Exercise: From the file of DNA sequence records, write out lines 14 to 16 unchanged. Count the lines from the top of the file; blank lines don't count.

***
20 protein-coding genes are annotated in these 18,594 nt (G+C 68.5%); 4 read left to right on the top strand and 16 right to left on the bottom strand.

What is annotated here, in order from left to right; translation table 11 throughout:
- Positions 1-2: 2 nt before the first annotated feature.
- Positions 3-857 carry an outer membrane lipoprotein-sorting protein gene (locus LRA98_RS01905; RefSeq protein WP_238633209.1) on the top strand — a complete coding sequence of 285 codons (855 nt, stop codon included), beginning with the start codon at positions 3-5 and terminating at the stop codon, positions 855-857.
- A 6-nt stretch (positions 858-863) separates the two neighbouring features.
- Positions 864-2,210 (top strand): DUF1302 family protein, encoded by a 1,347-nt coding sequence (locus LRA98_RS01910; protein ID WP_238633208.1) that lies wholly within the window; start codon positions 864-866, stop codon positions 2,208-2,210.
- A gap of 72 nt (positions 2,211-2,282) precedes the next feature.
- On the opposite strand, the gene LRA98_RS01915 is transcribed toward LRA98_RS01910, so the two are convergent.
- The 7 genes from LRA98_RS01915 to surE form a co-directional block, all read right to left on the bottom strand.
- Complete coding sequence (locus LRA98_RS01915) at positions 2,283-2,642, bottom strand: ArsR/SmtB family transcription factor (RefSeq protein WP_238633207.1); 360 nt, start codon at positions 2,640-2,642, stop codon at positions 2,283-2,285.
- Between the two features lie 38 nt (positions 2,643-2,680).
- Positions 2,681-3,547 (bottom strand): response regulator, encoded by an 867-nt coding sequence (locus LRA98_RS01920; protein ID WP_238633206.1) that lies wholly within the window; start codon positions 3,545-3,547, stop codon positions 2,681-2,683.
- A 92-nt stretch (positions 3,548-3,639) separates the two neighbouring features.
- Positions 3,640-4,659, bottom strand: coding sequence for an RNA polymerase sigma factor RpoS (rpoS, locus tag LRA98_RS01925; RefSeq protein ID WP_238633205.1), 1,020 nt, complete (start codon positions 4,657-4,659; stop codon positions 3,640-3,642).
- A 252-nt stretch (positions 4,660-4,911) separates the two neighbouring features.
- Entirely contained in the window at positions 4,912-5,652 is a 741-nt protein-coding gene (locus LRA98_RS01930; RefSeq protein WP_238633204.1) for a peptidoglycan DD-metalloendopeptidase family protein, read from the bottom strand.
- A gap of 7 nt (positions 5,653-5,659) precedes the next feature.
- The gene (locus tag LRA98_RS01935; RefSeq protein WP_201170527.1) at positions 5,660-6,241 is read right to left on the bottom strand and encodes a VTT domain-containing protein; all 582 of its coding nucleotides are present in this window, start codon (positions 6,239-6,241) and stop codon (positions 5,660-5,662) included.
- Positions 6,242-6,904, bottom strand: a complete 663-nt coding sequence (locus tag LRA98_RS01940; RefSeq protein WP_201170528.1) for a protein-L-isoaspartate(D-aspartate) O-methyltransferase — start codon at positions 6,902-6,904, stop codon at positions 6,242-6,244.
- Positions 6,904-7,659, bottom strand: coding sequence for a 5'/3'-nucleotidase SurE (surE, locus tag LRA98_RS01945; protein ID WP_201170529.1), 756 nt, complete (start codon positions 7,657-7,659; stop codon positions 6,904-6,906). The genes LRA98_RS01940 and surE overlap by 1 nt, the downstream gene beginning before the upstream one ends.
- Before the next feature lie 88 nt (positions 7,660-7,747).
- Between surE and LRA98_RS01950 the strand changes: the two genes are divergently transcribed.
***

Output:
- Positions 3,640-4,659, bottom strand: coding sequence for an RNA polymerase sigma factor RpoS (rpoS, locus tag LRA98_RS01925; RefSeq protein ID WP_238633205.1), 1,020 nt, complete (start codon positions 4,657-4,659; stop codon positions 3,640-3,642).
- A 252-nt stretch (positions 4,660-4,911) separates the two neighbouring features.
- Entirely contained in the window at positions 4,912-5,652 is a 741-nt protein-coding gene (locus LRA98_RS01930; RefSeq protein WP_238633204.1) for a peptidoglycan DD-metalloendopeptidase family protein, read from the bottom strand.